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Sunday, December 02, 2007

Journal of Asynchronous Learning Networks

Whatever you do, avoid taking the time to read these papers below:

Learning Science Online: A Descriptive Study of Online Science Courses for Teachers
By Jodi Asbell-Clarke and Elizabeth Rowe

Online education is a rapidly growing phenomenon for science teachers. Using a sample of 40 online science courses for teachers offered during the 2004–2005 academic year, the Learning Science Online (LSO) study examines the nature and variety of instructional methods and activities as well as communication, and students’ perceptions of supports within the course. This research is unique in that it is the first aggregate study of online science courses offered by a wide variety of educational programs. Descriptive analyses suggest the instructional methods employed in online science courses for teachers include frequent use of online discussions and students participated in minds-on activities, including articulation and reflection on their scientific ideas, posing questions, analyzing data, and drawing conclusions from evidence. Hands-on instructional activities were rarely used, and pen-and-paper and collaborative instructional activities were occasionally used. Technology was used primarily for communications such as discussion boards, email, and chat, but there were very few other computer-based tools used within the courses. Students felt supported by instructors, other students, and the course design.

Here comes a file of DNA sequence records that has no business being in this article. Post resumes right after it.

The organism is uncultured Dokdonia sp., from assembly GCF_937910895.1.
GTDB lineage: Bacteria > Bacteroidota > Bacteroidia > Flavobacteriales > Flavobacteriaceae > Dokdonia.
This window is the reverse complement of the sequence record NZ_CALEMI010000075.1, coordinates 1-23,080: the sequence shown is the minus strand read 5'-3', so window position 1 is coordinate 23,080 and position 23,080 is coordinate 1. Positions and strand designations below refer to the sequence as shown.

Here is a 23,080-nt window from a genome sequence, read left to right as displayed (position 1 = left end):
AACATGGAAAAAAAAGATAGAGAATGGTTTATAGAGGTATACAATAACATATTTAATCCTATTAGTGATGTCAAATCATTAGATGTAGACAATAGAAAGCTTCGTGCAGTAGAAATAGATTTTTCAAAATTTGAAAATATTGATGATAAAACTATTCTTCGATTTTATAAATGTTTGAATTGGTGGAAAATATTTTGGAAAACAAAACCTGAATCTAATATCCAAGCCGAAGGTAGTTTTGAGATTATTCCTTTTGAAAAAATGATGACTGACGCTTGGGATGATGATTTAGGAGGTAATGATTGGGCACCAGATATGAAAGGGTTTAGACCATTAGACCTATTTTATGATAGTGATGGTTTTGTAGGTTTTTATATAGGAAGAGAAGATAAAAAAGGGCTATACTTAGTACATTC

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Online vs. Blended Learning: Differences in Instructional Outcomes and Learner Satisfaction
By Doo Hun Lim, Michael L. Morris and Virginia W. Kupritz
University of Tennessee

This study investigates differences in instructional and learner factors between two groups of learners exposed to online only and blended delivery formats, respectively, in an effort to compare learning outcomes and other instructional variables between online and blended delivery methods. Findings indicated that no significant differences existed in learning outcomes; however, significant differences existed in several instructional and learner factors between the two delivery format groups. Discussions about improving online or blended delivery method are presented based upon the research findings.